All that jazz

We joined a jazz club. Technically it’s an association as defined by the law from 1901 that states essentially,  “Any citizen has the right to associate, without prior authorization.” I knew from studying for the citizenship interview exam that se réunir (to get together, meet up, assemble) was a guaranteed fundamental freedom of being French. Although I had anticipated that the ban on gatherings would have been by royal decree, it was under the signature of Napoleon Bonaparte that clubs were disbanded. Maybe he didn’t like jazz?

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Catherine’s C list

As soon as we made the decision to move to France we created a spreadsheet with all the cities we wanted to consider down the left hand column and everything we were searching for across the top. We wrote another blog post about that process but briefly we had 16 cities and a handful of must-haves such as a weekly market, a train station, and a water view. The overriding factor that eliminated perhaps a dozen of our choices was that we needed to be within walking distance of all of our needs. That driver’s license that seemed so desirable at age 16 was no longer a requirement; in fact, we wanted to live without a car. Several blog readers have told us that they too are using a chart to compare all of the possibilities and we’ve even seen some of these when visitors have come through Carcassonne. Our new friend Catherine has a lineup of what she would like to find in a new French hometown, be it full-time or part-time. She calls this her C list so let’s see what’s included.

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Do it yourself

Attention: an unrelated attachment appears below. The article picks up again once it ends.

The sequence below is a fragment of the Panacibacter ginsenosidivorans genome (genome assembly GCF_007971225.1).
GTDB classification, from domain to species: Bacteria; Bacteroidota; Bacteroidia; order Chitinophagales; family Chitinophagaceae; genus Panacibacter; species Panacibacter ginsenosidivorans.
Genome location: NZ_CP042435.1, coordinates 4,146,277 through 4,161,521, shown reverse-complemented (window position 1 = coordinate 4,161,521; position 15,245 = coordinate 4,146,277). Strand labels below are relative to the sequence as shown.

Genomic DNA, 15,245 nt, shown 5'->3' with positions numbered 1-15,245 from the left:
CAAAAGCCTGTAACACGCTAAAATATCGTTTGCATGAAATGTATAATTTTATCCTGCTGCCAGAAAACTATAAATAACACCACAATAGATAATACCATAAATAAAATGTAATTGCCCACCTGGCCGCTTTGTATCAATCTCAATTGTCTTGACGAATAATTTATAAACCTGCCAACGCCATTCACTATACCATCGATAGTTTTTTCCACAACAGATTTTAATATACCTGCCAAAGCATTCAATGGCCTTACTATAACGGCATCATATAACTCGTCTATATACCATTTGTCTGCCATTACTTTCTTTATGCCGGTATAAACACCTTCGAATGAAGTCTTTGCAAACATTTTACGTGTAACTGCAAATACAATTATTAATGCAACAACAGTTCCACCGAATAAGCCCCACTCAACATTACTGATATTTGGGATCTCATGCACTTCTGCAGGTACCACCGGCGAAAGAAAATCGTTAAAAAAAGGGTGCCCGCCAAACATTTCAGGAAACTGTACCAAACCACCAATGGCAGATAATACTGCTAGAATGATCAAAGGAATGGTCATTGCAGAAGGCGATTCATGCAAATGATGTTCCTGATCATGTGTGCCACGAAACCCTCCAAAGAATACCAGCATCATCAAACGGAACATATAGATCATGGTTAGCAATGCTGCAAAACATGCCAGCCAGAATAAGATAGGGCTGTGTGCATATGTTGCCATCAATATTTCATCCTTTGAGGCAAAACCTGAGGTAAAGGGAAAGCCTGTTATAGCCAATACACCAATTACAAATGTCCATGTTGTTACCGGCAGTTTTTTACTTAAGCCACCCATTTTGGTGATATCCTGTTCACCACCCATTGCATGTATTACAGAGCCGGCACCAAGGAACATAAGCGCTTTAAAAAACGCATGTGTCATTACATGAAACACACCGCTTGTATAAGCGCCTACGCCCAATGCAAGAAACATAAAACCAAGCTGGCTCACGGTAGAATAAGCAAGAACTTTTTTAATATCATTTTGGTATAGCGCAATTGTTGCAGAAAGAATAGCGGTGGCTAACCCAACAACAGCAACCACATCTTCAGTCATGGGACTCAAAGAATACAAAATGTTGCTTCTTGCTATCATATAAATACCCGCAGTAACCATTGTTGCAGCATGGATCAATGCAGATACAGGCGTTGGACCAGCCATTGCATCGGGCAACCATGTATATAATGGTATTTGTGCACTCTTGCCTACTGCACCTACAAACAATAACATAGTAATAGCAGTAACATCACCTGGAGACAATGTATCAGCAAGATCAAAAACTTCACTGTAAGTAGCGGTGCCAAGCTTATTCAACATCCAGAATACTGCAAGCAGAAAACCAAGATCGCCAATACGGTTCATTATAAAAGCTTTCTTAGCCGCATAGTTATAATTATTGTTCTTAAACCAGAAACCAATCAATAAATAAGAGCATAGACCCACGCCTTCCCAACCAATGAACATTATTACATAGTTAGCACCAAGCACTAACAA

Our neighbor is 80 and to celebrate, she had a birthday party. Actually, that’s not correct. She had 2 parties, 1 for friends and 1 for family, and she gave both of them herself in what she says is true French tradition. I’m not sure that everyone here has 2 parties but it definitely is true that if you use the word “invite” it’s your responsibility to pay. It might be out for drinks, to a restaurant for dinner, to the movies or a concert. In this case, the festivities were at her home just across the street but still there was a caterer to book, the wines to order, the flowers and other decorations to arrange, and the clean up after we all left. Oh yes, and a special dessert to pick up.

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What’s the Point?

The magazine article headline that caught my eye was “A New Neighborhood is Being Built in Utah That Looks Like a European ‘One-Car Town’”. This told the story of developing a 600 acre (243 hectares) site in Draper, UT into a pedestrian-friendly town with favor given to bike lanes over cars. Author Andy Corbley said that this was like something he might see in the Netherlands. Realizing that potential residents could balk at going completely car-free, the developers are focused on making the use of an automobile unnecessary within the confines of the community. At least 45% of the city will be covered by greenery including sidewalks, bike paths, and roads that lead to the perimeter bus system with connections to Salt Lake City. Hikers and cyclists will have easy access to the river parkway and to the mountain trail system. In describing the target market, one of those developers said, “They want more urban features, they want to know their neighbors, they want to be part of a community.” Hmm, sounds like us. By the way, this new town is called The Point.